We have studied the 1/f noise and the radiation response of transistors with silicon-on-insulator (SOI) buried oxides, and with Al2O3/SiOxNy/Si(100) gate dielectrics. The former is significant for understanding the response of advanced SOI transistor structures (e.g., double gate devices), and the latter is important for the incorporation of high-K gate dielectrics into advanced MOS processes. The 1/f noise of MOSFETs fabricated on silicon-implanted SOI buried oxides shows little change after 1 Mrad(SiO2) irradiation. Silicon implantation creates shallow electron traps in the buried oxide of the SOI devices, leading to improved radiation tolerance, but also additional noise and bias instabilities. Whether the traps that lead to these instabilities are filled or empty does not significantly affect the 1/f noise of the back-channel transistor. Low frequency noise in the strongly coupled front-to-back (quasi double-gate) mode of device operation is also investigated, and found to help mitigate the 1/f noise in fully depleted SOI MOSFETs. The decrease in noise is associated primarily with an increase in the number of carriers in the channel for this quasi double-gate mode of operation. In transistors with high-K dielectrics, the low-frequency noise is significantly larger than typically observed for high-quality thermal SiO2 thin films.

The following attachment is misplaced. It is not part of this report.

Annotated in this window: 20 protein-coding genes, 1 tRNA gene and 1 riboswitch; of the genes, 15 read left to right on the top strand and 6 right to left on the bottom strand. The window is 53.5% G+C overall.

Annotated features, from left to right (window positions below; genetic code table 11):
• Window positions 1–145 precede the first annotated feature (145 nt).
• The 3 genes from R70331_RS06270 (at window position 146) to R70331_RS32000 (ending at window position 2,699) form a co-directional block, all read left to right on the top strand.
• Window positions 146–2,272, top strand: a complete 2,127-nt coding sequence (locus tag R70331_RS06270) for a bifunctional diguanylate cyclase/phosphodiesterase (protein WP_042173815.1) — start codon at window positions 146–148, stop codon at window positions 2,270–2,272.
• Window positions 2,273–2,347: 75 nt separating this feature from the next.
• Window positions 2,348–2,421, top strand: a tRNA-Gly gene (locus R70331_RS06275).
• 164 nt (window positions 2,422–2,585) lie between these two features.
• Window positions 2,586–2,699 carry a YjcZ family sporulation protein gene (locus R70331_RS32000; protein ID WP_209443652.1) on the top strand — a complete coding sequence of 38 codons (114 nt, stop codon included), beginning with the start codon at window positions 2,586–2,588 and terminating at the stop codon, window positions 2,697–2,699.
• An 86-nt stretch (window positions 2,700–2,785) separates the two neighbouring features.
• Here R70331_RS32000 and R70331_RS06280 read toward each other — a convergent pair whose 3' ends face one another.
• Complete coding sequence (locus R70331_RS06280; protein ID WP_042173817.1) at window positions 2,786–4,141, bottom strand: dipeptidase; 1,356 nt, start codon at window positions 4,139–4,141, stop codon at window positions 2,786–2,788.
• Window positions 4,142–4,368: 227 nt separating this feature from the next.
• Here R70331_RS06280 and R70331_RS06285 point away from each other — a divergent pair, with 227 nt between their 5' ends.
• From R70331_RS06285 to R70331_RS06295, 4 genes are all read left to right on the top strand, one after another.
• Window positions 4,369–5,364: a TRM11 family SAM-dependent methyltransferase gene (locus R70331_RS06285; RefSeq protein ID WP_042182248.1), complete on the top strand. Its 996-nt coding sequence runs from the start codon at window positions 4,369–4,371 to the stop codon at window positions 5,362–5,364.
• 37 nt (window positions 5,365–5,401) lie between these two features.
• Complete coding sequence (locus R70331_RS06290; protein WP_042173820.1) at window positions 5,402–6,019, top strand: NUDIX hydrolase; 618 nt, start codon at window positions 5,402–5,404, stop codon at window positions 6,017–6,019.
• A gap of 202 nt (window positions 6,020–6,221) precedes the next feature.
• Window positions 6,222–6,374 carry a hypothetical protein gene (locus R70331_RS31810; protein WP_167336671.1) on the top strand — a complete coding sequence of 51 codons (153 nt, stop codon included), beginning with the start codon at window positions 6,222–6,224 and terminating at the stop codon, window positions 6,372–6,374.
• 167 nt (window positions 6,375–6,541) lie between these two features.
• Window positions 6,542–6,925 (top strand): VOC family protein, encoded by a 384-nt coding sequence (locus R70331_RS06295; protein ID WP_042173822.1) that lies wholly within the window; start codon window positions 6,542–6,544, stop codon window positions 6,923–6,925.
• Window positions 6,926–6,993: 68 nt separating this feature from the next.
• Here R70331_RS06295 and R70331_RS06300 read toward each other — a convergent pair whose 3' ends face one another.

We have measured the back channel low frequency noise of 0.6um*2.3um SOI nMOS transistors with a buried oxide thickness of 170 nm as a function of frequency (f), back gate bias (Vbg ), and temperature (T). For a temperature range of, noise measurements were performed at frequencies of, with top gate grounded and Vbg-Vbgth=4V, where Vbgth is the back gate threshold voltage. After zero-bias X-ray irradiation, the noise power increases, in agreement with previous work on the noise response of bulk MOSFETs. The temperature and frequency dependences of the 1/f noise of back channel SOI nMOS transistors shows thermally-activated charge exchange between the Si channel and defects in the buried oxide. Comparison is made with the Dutta and Horn model of 1/f noise. Devices on one particular wafer appear to show a mixture of 1/f noise and noise due to diffusion of a hydrogen-related species.